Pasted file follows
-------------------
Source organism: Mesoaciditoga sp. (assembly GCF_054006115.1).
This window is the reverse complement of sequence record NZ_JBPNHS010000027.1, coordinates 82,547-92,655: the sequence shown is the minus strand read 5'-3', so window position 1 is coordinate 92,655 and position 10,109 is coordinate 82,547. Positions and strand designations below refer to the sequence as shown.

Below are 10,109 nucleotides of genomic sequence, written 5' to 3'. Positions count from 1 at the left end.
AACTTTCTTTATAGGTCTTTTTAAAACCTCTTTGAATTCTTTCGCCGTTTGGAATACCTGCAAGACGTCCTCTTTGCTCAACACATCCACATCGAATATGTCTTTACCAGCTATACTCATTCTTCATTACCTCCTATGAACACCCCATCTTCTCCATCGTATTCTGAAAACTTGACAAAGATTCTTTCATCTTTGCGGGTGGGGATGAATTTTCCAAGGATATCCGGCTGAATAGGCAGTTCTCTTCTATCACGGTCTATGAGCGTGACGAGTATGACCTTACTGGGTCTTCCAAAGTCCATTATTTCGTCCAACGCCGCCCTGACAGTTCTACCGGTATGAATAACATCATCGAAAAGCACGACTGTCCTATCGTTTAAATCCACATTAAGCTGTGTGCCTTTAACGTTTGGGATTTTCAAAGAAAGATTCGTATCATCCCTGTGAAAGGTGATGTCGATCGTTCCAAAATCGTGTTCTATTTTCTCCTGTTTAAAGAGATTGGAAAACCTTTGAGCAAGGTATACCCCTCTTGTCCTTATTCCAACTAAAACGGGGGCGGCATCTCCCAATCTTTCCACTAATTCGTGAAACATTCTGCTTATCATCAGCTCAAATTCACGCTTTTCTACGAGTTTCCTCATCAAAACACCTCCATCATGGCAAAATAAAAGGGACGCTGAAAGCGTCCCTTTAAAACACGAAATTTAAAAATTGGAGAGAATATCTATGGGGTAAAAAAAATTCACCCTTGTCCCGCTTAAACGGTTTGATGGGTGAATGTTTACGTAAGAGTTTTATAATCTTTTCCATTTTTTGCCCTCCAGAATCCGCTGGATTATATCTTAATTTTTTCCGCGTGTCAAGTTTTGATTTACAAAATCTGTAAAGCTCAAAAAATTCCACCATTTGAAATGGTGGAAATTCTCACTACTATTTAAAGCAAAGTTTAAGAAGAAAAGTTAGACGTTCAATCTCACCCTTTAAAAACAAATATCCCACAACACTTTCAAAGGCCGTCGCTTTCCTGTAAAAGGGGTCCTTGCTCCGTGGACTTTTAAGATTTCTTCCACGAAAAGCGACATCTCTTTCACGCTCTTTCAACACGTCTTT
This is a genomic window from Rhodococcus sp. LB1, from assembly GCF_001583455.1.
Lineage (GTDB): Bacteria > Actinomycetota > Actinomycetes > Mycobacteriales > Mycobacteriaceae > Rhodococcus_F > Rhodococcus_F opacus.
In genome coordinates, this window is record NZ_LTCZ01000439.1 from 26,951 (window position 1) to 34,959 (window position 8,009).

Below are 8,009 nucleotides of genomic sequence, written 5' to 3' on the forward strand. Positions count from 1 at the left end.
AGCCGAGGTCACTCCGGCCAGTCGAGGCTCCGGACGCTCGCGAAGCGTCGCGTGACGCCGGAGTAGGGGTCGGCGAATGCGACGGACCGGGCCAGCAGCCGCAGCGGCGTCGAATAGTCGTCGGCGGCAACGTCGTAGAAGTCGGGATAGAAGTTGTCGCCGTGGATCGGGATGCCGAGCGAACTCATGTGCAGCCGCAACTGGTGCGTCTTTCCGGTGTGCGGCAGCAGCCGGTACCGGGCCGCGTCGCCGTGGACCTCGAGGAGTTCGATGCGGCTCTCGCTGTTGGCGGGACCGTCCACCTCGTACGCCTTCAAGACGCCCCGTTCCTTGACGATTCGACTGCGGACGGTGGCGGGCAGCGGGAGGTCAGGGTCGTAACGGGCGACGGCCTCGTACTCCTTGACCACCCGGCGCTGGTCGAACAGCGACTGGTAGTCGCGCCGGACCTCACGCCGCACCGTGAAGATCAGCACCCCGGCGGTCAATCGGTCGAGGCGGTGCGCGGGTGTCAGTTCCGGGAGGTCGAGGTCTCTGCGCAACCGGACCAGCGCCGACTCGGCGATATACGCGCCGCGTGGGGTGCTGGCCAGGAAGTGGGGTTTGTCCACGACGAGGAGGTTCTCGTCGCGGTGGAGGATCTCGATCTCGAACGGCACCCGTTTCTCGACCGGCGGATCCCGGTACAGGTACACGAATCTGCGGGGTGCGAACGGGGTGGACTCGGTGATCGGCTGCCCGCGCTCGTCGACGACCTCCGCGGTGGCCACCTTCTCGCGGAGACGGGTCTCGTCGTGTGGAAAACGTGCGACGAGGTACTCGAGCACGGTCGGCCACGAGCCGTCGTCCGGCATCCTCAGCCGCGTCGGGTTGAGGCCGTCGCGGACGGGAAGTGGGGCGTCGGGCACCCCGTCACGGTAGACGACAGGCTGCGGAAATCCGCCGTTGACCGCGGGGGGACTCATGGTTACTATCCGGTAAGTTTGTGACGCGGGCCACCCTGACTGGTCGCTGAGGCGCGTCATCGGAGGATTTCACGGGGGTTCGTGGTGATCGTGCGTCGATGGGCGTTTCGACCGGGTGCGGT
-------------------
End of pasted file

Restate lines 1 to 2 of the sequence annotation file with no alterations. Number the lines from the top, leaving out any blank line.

Source organism: Mesoaciditoga sp. (assembly GCF_054006115.1).
This window is the reverse complement of sequence record NZ_JBPNHS010000027.1, coordinates 82,547-92,655: the sequence shown is the minus strand read 5'-3', so window position 1 is coordinate 92,655 and position 10,109 is coordinate 82,547. Positions and strand designations below refer to the sequence as shown.